January 9, 2017: 2017 already? Time flies.
As we mentioned in our last post, we are housesitting at Maricasa, a house on the Bay of Chetumal just north of the town of Calderitas:
You can zoom out the map to see where we are in the world.
By our standards over the past year, this is a long-term gig. We have already been here for the month of December and will be here until early March while our van takes a rest in the U.S. [click to enlarge]
Our friend Kathe owns Maricasa. You may recall that we connected with Kathe and her partner Bonnie in Hamilton, Montana in October. We met Kathe and Bonnie in very late 2015, through mutual friends John and Natalie, who we told you about last winter. It’s a small expat world.
Maricasa has lots of beautiful flora: [click to enlarge]
and interesting fauna: [click to enlarge]
The non-native fauna includes, as we mentioned before, two great dogs. Josh is a lover, not a fighter.
He’s also cuckoo for coconuts. Seriously. At the first sound of contact between a machete and a coconut, he comes running.
We get nice sunrises here.
The gardens and grounds are meticulously cared for. [click to enlarge]
It’s a very peaceful place.
Maricasa is actually for sale. Come see us and we’ll show you around!
Sitting on a calm bay, there is good kayaking to be done from Maricasa. About a mile across the water is the largely mangrove covered island of Tamalkab. Its only current inhabitants seem to be birds. [click to enlarge]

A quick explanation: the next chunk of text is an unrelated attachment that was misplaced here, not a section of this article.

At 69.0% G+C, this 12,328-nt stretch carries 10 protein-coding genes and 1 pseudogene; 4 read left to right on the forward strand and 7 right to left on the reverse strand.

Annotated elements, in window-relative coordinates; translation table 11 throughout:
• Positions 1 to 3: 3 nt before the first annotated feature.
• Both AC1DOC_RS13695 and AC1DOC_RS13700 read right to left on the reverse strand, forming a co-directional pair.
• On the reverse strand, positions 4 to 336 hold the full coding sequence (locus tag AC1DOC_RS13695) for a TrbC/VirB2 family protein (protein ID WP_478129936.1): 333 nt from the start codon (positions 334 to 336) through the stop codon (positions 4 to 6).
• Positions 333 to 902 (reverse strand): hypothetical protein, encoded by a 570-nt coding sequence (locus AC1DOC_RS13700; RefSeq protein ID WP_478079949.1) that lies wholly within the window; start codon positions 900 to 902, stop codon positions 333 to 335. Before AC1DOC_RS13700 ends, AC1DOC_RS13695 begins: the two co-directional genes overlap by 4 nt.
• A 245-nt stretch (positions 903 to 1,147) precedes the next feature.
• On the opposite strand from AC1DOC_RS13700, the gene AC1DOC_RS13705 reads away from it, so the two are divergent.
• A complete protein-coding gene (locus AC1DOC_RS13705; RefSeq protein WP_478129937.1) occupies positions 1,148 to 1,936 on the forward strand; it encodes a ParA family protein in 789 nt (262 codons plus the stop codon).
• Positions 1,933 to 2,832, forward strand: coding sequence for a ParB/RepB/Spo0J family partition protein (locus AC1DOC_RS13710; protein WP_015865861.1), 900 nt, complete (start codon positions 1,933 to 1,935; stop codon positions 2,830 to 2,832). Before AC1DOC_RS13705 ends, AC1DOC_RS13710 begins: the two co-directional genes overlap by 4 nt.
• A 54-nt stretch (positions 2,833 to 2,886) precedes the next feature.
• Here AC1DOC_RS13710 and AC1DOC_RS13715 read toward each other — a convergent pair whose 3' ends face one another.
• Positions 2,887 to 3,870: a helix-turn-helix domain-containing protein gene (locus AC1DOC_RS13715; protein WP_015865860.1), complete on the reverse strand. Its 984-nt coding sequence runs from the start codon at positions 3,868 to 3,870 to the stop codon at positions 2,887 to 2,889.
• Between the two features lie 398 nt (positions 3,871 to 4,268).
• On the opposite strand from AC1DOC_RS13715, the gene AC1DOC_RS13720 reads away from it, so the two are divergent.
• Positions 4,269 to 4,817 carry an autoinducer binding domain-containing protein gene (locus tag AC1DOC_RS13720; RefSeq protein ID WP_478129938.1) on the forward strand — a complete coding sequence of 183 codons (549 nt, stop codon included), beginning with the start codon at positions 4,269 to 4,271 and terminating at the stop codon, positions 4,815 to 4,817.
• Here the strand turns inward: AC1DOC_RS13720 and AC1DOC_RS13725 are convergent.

We understand that in the past, Mayans built some structures out here. We haven’t braved the vegetation to try to find evidence of them. On our last trip out, though, we saw some pottery and obsidian shards evidencing the former inhabitants. Of course, we didn’t have a camera that day.
The far side of the island is extremely shallow with crystal clear water and a sandy bottom. You can walk pretty far out and still be in knee-deep water.
Kathe has amazing neighbors. Luis and Ana own Ichpaatun, a seafood restaurant just a few steps up the road from Maricasa. They serve fantastic food and are just incredibly welcoming people.
They invited us to their celebration of the Virgin of Guadalupe on December 12.
It’s an important holiday here, and was particularly important to Luis’s dad. This year the whole family (and a couple of new gringo friends) donned t-shirts in his memory and engaged in their annual procession along the boundaries of the family’s land, singing hymns.
Afterwards, there was an amazing taco feast, courtesy of Luis and Ana. You should come here just to eat at their restaurant.
We spent the Christmas season here. It seems that Christmas is still a more religious holiday in Mexico than in the U.S. But Mexico is certainly not immune to the Christmas shopping season. Lots of companies were offering promotions. Buy this, get a little extra. [click to enlarge]
These are not necessarily Christmas related. Mexican stores love to run promotions of one kind or another.
Just a couple of miles up the road is the Mayan ruin site of Oxtankah. This is a relatively small site, with some nice buildings.
This was the best preserved decoration we found at the site.
This is the first site we’ve seen where they put a fake skeleton in the tomb for demonstrative purposes.
Of course, there are iguanas. [click to enlarge]
And on the back side of one temple, there’s a tomb, complete with resident bats. [click to enlarge]
There’s also a ruined Spanish chapel from the 1600s. The city was at its height in the Mayan Classical Period, from around 600 B.C. to 900 A.D., but still occupied to some extent when the Spanish arrived.
More about Calderitas, Chetumal, and the surrounding area next time. Thanks for reading and see you soon!